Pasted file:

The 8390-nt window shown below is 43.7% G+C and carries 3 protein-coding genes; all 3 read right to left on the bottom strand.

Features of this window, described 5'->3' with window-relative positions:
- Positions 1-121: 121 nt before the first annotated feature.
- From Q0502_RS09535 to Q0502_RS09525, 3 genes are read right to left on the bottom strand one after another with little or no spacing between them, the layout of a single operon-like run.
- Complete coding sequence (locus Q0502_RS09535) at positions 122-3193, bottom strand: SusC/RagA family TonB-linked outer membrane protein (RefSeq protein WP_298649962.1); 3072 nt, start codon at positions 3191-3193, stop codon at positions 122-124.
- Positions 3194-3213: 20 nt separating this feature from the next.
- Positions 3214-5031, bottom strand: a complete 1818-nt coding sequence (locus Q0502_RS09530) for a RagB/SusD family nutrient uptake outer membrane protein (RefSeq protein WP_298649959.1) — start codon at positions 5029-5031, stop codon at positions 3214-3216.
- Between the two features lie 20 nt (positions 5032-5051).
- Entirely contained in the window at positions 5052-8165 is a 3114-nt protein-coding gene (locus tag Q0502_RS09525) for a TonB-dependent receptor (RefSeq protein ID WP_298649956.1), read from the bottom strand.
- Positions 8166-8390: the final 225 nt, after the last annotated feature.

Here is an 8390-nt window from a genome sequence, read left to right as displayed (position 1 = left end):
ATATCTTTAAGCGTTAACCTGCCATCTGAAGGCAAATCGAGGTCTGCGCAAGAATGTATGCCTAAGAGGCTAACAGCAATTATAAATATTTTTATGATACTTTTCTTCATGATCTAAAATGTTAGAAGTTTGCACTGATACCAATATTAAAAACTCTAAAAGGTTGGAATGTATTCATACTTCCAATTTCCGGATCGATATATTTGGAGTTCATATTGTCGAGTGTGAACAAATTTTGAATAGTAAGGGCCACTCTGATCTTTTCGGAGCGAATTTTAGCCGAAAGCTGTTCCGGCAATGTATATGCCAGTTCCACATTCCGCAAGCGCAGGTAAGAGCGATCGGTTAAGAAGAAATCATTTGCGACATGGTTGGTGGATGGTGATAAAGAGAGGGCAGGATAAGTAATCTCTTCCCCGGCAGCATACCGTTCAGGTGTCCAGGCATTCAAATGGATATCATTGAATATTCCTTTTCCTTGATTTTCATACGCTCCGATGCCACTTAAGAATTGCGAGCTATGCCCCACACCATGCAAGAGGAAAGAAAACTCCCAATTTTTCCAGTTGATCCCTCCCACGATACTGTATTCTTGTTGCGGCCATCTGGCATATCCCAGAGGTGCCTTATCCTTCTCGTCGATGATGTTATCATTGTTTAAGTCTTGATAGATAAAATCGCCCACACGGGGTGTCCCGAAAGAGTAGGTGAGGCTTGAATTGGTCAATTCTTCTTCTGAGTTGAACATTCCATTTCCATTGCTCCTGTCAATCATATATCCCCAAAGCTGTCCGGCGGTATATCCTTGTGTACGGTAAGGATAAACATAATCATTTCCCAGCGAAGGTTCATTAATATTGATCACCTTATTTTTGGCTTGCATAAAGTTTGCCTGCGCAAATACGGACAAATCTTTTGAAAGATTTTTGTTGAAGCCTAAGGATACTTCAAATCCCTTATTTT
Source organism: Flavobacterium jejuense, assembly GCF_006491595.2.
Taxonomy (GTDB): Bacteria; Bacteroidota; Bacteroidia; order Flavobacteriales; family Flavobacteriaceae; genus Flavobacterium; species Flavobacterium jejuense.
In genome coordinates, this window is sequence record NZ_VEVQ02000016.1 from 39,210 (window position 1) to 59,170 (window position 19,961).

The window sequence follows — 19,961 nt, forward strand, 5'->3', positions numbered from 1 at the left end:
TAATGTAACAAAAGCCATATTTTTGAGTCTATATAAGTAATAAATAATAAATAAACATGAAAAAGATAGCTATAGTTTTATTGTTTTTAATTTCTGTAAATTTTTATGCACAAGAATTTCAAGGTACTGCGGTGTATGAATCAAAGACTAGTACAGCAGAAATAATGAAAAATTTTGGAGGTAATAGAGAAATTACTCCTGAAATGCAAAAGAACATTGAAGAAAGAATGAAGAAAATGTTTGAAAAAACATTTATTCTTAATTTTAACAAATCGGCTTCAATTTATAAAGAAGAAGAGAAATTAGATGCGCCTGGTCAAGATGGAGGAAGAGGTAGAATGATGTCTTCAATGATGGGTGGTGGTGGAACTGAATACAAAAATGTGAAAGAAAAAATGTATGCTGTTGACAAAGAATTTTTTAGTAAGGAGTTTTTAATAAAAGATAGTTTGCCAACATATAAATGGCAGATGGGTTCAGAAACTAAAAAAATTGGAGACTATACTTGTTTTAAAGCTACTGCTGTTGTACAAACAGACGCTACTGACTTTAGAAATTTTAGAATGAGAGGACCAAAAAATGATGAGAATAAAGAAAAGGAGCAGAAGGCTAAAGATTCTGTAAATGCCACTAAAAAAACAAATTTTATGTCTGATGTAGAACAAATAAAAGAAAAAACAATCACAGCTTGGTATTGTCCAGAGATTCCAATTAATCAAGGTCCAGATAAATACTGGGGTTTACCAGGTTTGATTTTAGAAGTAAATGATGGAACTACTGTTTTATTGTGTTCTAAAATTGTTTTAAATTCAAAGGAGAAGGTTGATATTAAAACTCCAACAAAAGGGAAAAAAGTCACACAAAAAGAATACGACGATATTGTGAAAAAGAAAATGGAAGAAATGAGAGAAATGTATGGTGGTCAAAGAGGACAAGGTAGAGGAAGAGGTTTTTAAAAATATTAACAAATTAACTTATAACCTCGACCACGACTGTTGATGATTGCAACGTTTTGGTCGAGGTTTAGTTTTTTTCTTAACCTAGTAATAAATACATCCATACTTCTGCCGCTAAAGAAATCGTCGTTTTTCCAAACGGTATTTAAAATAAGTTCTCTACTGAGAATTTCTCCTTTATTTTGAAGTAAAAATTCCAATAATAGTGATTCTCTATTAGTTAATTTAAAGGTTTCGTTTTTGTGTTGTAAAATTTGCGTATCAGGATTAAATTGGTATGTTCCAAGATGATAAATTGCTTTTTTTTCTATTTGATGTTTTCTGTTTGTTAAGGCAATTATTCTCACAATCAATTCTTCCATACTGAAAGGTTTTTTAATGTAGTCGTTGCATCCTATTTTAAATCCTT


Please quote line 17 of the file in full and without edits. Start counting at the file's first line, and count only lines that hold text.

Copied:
TAATGTAACAAAAGCCATATTTTTGAGTCTATATAAGTAATAAATAATAAATAAACATGAAAAAGATAGCTATAGTTTTATTGTTTTTAATTTCTGTAAATTTTTATGCACAAGAATTTCAAGGTACTGCGGTGTATGAATCAAAGACTAGTACAGCAGAAATAATGAAAAATTTTGGAGGTAATAGAGAAATTACTCCTGAAATGCAAAAGAACATTGAAGAAAGAATGAAGAAAATGTTTGAAAAAACATTTATTCTTAATTTTAACAAATCGGCTTCAATTTATAAAGAAGAAGAGAAATTAGATGCGCCTGGTCAAGATGGAGGAAGAGGTAGAATGATGTCTTCAATGATGGGTGGTGGTGGAACTGAATACAAAAATGTGAAAGAAAAAATGTATGCTGTTGACAAAGAATTTTTTAGTAAGGAGTTTTTAATAAAAGATAGTTTGCCAACATATAAATGGCAGATGGGTTCAGAAACTAAAAAAATTGGAGACTATACTTGTTTTAAAGCTACTGCTGTTGTACAAACAGACGCTACTGACTTTAGAAATTTTAGAATGAGAGGACCAAAAAATGATGAGAATAAAGAAAAGGAGCAGAAGGCTAAAGATTCTGTAAATGCCACTAAAAAAACAAATTTTATGTCTGATGTAGAACAAATAAAAGAAAAAACAATCACAGCTTGGTATTGTCCAGAGATTCCAATTAATCAAGGTCCAGATAAATACTGGGGTTTACCAGGTTTGATTTTAGAAGTAAATGATGGAACTACTGTTTTATTGTGTTCTAAAATTGTTTTAAATTCAAAGGAGAAGGTTGATATTAAAACTCCAACAAAAGGGAAAAAAGTCACACAAAAAGAATACGACGATATTGTGAAAAAGAAAATGGAAGAAATGAGAGAAATGTATGGTGGTCAAAGAGGACAAGGTAGAGGAAGAGGTTTTTAAAAATATTAACAAATTAACTTATAACCTCGACCACGACTGTTGATGATTGCAACGTTTTGGTCGAGGTTTAGTTTTTTTCTTAACCTAGTAATAAATACATCCATACTTCTGCCGCTAAAGAAATCGTCGTTTTTCCAAACGGTATTTAAAATAAGTTCTCTACTGAGAATTTCTCCTTTATTTTGAAGTAAAAATTCCAATAATAGTGATTCTCTATTAGTTAATTTAAAGGTTTCGTTTTTGTGTTGTAAAATTTGCGTATCAGGATTAAATTGGTATGTTCCAAGATGATAAATTGCTTTTTTTTCTATTTGATGTTTTCTGTTTGTTAAGGCAATTATTCTCACAATCAATTCTTCCATACTGAAAGGTTTTTTAATGTAGTCGTTGCATCCTATTTTAAATCCTT